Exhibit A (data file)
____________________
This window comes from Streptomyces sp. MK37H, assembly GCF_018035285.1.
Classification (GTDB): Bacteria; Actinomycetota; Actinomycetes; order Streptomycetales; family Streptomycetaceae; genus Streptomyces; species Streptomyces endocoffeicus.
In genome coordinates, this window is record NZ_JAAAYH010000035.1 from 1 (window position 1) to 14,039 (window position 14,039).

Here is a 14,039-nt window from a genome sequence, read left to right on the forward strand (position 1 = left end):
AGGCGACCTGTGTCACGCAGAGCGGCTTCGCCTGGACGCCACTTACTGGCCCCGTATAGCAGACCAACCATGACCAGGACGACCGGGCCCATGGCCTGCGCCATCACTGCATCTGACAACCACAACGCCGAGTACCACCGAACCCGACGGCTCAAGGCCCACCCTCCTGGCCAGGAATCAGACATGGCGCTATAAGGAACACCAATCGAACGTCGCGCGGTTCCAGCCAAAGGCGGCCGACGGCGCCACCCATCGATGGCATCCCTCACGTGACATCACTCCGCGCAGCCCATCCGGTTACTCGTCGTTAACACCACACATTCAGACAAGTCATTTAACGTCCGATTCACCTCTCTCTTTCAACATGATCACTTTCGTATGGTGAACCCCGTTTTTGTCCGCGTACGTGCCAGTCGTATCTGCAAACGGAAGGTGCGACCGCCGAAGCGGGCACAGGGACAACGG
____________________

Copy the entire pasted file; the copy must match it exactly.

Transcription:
This window comes from Streptomyces sp. MK37H, assembly GCF_018035285.1.
Classification (GTDB): Bacteria; Actinomycetota; Actinomycetes; order Streptomycetales; family Streptomycetaceae; genus Streptomyces; species Streptomyces endocoffeicus.
In genome coordinates, this window is record NZ_JAAAYH010000035.1 from 1 (window position 1) to 14,039 (window position 14,039).

Here is a 14,039-nt window from a genome sequence, read left to right on the forward strand (position 1 = left end):
AGGCGACCTGTGTCACGCAGAGCGGCTTCGCCTGGACGCCACTTACTGGCCCCGTATAGCAGACCAACCATGACCAGGACGACCGGGCCCATGGCCTGCGCCATCACTGCATCTGACAACCACAACGCCGAGTACCACCGAACCCGACGGCTCAAGGCCCACCCTCCTGGCCAGGAATCAGACATGGCGCTATAAGGAACACCAATCGAACGTCGCGCGGTTCCAGCCAAAGGCGGCCGACGGCGCCACCCATCGATGGCATCCCTCACGTGACATCACTCCGCGCAGCCCATCCGGTTACTCGTCGTTAACACCACACATTCAGACAAGTCATTTAACGTCCGATTCACCTCTCTCTTTCAACATGATCACTTTCGTATGGTGAACCCCGTTTTTGTCCGCGTACGTGCCAGTCGTATCTGCAAACGGAAGGTGCGACCGCCGAAGCGGGCACAGGGACAACGG